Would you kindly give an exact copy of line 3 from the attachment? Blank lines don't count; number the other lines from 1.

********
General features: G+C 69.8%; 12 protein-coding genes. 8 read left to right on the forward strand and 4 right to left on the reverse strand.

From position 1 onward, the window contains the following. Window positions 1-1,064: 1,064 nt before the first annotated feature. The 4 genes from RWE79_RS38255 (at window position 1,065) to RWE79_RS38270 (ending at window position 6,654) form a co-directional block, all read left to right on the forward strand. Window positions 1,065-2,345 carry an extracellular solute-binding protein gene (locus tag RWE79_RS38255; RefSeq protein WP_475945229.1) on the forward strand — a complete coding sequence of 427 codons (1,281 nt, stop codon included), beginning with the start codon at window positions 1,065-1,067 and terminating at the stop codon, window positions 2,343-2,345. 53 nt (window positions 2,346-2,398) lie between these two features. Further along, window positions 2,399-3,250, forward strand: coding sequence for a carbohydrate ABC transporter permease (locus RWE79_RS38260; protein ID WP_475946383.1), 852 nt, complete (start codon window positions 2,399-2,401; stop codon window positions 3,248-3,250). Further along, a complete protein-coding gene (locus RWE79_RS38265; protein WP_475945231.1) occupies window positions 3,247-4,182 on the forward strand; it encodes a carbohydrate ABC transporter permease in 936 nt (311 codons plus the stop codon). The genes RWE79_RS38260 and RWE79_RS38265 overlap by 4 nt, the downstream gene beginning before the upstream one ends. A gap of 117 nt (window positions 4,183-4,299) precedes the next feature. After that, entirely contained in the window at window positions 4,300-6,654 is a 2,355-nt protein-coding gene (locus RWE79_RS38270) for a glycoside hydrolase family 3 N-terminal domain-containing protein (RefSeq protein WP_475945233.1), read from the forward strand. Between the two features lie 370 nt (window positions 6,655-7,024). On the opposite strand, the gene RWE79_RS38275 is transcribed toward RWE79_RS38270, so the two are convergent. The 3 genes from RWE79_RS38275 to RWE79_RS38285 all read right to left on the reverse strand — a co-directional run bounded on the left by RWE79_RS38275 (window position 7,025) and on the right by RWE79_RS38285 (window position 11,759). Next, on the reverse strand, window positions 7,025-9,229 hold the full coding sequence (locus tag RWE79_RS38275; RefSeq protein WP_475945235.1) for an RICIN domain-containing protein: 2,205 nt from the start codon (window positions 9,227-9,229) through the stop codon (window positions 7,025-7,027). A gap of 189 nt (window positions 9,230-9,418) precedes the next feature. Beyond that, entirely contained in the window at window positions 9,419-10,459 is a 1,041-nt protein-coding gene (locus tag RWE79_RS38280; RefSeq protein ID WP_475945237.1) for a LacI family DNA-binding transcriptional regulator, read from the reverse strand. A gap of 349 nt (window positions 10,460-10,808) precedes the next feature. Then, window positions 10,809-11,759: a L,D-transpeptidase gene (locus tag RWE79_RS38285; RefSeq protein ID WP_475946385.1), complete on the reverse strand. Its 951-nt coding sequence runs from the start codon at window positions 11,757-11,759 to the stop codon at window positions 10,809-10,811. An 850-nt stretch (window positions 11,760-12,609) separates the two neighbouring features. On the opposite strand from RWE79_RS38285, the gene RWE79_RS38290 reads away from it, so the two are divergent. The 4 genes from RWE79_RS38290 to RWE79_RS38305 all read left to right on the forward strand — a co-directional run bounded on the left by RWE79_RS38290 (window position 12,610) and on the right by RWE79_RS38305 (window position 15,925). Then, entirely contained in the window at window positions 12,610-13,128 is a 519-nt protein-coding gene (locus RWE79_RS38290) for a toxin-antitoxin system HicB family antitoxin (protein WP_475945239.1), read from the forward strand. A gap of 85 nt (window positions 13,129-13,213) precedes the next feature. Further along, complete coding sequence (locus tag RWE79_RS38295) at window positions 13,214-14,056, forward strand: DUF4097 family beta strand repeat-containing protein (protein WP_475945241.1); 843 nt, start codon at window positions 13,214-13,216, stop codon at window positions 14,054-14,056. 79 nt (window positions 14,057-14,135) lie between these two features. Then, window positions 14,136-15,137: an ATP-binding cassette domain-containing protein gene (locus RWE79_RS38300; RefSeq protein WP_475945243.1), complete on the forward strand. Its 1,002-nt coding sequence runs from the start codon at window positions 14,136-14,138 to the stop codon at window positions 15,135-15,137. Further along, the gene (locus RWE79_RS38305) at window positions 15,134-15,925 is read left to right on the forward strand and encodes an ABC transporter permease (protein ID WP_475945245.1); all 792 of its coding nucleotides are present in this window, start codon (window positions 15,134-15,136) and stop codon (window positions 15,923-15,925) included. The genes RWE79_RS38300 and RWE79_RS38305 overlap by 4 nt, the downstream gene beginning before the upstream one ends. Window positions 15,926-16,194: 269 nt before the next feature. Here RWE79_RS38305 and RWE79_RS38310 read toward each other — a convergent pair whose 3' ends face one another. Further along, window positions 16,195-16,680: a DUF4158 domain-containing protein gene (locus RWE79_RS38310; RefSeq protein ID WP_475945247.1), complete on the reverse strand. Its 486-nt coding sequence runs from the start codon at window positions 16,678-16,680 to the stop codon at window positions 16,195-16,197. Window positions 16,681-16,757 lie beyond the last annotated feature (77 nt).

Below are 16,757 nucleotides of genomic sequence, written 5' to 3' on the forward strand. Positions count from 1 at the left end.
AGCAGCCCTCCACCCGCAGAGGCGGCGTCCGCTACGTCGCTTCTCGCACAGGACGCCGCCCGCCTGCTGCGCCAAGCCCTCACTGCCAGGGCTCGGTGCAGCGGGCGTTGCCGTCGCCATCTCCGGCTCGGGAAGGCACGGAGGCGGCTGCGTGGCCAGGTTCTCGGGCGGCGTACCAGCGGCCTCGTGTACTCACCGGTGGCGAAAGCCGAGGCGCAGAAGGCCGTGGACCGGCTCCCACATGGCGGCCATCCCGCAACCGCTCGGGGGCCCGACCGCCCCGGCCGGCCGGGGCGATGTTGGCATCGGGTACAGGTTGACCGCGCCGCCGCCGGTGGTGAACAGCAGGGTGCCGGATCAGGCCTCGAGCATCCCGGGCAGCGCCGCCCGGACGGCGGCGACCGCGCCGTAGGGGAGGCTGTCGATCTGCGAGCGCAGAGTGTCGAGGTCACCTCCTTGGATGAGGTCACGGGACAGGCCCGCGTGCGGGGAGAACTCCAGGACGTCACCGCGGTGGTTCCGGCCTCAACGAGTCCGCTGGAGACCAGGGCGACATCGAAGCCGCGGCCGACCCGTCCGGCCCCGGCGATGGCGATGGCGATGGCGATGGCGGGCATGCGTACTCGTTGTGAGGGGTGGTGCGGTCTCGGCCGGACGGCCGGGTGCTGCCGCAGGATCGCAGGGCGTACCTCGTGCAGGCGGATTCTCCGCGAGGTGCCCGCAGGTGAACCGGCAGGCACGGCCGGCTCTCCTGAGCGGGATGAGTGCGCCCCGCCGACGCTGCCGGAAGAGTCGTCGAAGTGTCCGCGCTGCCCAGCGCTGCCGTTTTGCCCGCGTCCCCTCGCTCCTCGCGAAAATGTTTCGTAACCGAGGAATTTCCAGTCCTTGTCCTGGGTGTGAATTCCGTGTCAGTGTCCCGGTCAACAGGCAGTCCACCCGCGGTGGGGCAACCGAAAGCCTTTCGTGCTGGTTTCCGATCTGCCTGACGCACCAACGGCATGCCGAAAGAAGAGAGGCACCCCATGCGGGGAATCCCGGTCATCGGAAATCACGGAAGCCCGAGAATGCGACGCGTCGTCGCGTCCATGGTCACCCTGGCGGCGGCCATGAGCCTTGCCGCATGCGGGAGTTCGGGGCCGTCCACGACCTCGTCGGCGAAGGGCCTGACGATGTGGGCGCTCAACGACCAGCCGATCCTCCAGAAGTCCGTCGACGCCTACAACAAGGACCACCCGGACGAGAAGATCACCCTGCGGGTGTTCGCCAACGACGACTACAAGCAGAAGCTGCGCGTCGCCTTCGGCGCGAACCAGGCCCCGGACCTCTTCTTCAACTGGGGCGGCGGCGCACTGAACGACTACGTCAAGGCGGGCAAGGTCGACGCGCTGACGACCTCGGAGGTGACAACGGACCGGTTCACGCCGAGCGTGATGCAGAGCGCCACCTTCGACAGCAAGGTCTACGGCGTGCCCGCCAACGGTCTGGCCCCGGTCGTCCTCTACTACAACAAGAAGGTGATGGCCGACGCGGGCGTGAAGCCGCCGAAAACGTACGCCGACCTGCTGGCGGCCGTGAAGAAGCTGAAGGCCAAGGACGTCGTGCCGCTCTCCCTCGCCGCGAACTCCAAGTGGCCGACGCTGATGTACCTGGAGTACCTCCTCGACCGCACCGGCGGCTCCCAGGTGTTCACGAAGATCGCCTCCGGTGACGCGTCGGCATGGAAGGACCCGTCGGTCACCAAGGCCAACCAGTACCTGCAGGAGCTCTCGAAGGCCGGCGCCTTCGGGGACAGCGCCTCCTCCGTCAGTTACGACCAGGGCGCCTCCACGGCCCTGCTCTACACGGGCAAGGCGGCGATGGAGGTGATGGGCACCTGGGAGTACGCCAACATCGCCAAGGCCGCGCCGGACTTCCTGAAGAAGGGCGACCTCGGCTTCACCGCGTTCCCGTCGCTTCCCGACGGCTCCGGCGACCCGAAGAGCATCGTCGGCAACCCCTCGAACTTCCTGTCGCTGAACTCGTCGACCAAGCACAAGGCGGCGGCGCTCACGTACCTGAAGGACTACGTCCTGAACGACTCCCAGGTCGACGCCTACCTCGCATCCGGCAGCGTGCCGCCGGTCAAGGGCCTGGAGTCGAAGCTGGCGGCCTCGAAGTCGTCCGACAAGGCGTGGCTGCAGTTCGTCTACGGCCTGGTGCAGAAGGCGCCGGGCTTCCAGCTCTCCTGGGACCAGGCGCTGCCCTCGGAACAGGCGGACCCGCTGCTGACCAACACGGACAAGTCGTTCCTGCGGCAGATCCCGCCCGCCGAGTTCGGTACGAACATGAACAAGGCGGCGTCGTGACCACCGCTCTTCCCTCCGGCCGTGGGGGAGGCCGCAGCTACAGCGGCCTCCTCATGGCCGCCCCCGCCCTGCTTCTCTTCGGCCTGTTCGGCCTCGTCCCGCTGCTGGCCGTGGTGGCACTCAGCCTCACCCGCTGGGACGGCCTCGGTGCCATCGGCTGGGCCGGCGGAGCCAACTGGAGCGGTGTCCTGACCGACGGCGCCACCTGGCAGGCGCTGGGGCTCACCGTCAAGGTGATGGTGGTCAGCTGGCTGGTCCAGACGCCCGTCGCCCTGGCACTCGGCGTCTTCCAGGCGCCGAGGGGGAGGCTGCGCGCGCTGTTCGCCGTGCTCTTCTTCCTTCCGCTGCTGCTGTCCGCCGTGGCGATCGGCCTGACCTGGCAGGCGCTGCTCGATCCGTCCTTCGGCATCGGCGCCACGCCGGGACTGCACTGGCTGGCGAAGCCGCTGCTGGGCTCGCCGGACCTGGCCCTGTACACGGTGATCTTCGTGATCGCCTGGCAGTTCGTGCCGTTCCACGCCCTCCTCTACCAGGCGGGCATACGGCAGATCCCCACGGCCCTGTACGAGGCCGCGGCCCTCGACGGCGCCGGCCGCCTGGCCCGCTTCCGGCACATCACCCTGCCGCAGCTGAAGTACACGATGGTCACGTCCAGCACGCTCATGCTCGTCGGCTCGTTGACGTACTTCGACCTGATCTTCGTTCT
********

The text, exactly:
Below are 16,757 nucleotides of genomic sequence, written 5' to 3' on the forward strand. Positions count from 1 at the left end.